Thursday, May 29, 2014

Out of Africa

From Surabaya I took a six hour train trip to Banyuwangi. Having taken my time in West Java, lazed away in Karimunjawa, contemplated buying lots of beautiful wooden furniture in Jepara, and had a few days of exploring Surabaya, I'd run out of time to do much more in East Java before I had to head home. I couldn't face another cold night camping at altitude, so had decided to forgo Bromo and Semeru for now and spend my last week in Africa!

Again I forced myself to stay awake as the whole purpose of a daytime train trip is to see the scenery but the rocking of the train makes this difficult and I did doze off from time to time. The rail line follows the coast until Probolinggo and then heads inland, skirting the mountains of the Yang Plateau and Mt Raung before arriving at the end of the line near the ferry terminal to Bali. Knowing I was staying in Banyuwangi I jumped off the train one station before at Karangasem, which is much closer to the actual town of Banyuwangi and simply a downhill walk. The inevitable ojek mafia wanted 50,000 Rp for the pleasure of delivering me to my hotel, instead I wandered along, chatted to some ladies planting rice seedlings and used the wonderful facilities of my iPhone and Google maps to find my way to a hotel. The other great advantage of walking is you get somewhat oriented to your surroundings,  and you get to note the sate warung and the baked fish restaurant for later patronage.

At the hotel were an Austrian couple and a Polish chap, newly arrived from Bromo, and off to Ijen in the morning. I think they were a little bemused at my slow wanderings through Java, as they were on much more destination driven timelines, and anyway, almost everywhere they had been or were going, I'd been to already in past trips. I'm really liking this slow travel, taking my time, going where I fancy and staying until I'm ready to move on. Of course I'd love to extend my visa and stay longer, but I've got to return to work at the end of the month. Next time, however, there won't be any return planned. Looking forward to that!

The next morning I slept in and then went wandering around town. I tried to find a motorbike to rent, without success, so just walked instead. The town is a lovely quiet place, with quite decent sidewalks, very friendly welcoming people, and a nice little Chinese temple. I'm in no hurry to leave Banyuwangi as I have a few money concerns that cause me to stay a little longer.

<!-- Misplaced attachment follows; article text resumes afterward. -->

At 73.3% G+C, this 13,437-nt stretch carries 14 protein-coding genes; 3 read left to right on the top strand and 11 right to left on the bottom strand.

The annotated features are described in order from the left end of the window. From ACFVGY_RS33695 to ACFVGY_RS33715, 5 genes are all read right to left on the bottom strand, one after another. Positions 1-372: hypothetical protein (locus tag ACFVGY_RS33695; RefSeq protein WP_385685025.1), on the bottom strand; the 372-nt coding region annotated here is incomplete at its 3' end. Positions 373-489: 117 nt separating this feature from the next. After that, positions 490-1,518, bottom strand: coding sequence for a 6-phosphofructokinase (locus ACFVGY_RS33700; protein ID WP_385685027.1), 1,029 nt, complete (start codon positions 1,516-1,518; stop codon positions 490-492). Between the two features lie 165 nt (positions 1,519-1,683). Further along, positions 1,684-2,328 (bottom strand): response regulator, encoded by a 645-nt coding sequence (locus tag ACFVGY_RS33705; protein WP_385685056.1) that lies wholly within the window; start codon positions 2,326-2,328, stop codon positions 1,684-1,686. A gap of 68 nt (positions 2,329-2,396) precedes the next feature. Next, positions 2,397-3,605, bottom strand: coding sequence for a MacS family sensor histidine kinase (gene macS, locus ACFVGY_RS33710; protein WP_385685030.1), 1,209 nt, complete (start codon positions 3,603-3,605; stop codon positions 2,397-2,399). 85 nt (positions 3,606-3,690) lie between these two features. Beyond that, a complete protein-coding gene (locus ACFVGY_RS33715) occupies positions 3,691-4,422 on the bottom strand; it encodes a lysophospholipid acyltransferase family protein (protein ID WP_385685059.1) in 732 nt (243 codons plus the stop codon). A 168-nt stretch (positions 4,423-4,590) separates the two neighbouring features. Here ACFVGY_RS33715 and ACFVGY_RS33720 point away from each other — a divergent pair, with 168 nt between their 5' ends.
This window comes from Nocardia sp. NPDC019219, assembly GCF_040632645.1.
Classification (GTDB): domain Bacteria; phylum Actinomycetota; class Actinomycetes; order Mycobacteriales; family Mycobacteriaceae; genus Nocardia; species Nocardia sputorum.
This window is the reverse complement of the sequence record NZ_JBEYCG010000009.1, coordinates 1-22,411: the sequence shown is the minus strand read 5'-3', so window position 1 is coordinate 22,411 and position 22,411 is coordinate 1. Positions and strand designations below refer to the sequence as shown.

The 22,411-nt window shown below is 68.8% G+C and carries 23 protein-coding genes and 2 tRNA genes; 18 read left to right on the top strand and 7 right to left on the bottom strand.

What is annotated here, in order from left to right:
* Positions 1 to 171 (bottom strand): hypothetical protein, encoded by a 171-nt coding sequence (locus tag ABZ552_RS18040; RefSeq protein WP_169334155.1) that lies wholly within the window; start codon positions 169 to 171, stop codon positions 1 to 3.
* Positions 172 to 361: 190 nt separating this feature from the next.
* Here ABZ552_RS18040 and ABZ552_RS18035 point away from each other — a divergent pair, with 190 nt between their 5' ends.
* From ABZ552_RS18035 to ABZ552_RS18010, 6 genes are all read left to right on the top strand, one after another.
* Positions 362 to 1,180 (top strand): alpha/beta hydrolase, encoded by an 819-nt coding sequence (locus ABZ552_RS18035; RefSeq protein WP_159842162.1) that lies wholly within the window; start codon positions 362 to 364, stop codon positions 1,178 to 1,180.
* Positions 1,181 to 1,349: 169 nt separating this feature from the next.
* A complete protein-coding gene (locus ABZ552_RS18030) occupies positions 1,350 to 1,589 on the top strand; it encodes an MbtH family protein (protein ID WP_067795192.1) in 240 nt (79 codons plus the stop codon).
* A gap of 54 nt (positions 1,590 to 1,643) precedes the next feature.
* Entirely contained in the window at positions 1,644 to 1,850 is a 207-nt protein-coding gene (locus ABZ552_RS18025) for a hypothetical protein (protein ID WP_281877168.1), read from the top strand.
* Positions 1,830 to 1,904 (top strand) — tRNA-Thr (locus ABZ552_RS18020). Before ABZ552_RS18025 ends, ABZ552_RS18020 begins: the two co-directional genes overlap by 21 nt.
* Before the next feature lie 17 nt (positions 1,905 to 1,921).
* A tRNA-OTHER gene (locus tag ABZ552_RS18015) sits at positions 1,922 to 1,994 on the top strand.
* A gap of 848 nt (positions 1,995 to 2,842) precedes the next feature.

First, I am using a new Visa debit account from Citibank to withdraw cash from ATMs. This card doesn't charge ATM fees - these fees can account for up to $50 in every $1000 - so I'd transferred some money into this account from my usual bank account. Only it was a weekend, and computers take holidays on weekends and don't credit your new account until Monday. Or rather, they then take another 24 hours processing your transfer and don't credit your account until Tuesday. One day I could put up with, two was ridiculous, so I swallowed the fee and withdrew money on Monday from my home account.

The second reason for my dilly dallying, was that I was going to visit a national park, and since the start of May the entry prices for foreigners have sky rocketed from $2-5 per entry, to daily entry fees ranging from $15 per day on weekdays to $60 on weekends and holidays at some of the more popular parks like Bromo. This new fee system has altered my plans a little, because I can pay considerably less by avoiding weekends, and means I had to really seriously consider whether climbing Semeru (which is in Bromo NP) was worth the expense.

So, armed with the necessary cash, a couple of packets of noodles, some biscuits, snacks and water, I took a couple of bemos out to the bus station (15,000Rp), had a yummy breakfast then boarded a crowded little Situbondo bound bus (8000Rp) and was deposited at the entrance to Baluran National Park. At around about the same time a couple of French chaps also arrived, baulked at the entry price tag and were never seen again. I wasn't surprised, French backpackers seem to be genetically predisposed to refusing to pay more than 5 cents for anything, and even then they'll complain. I may exaggerate and generalise, not all French are like this, but it happens often enough with that nationality to notice.

from a Bangkok cafe (thanks Warren) but you see my point?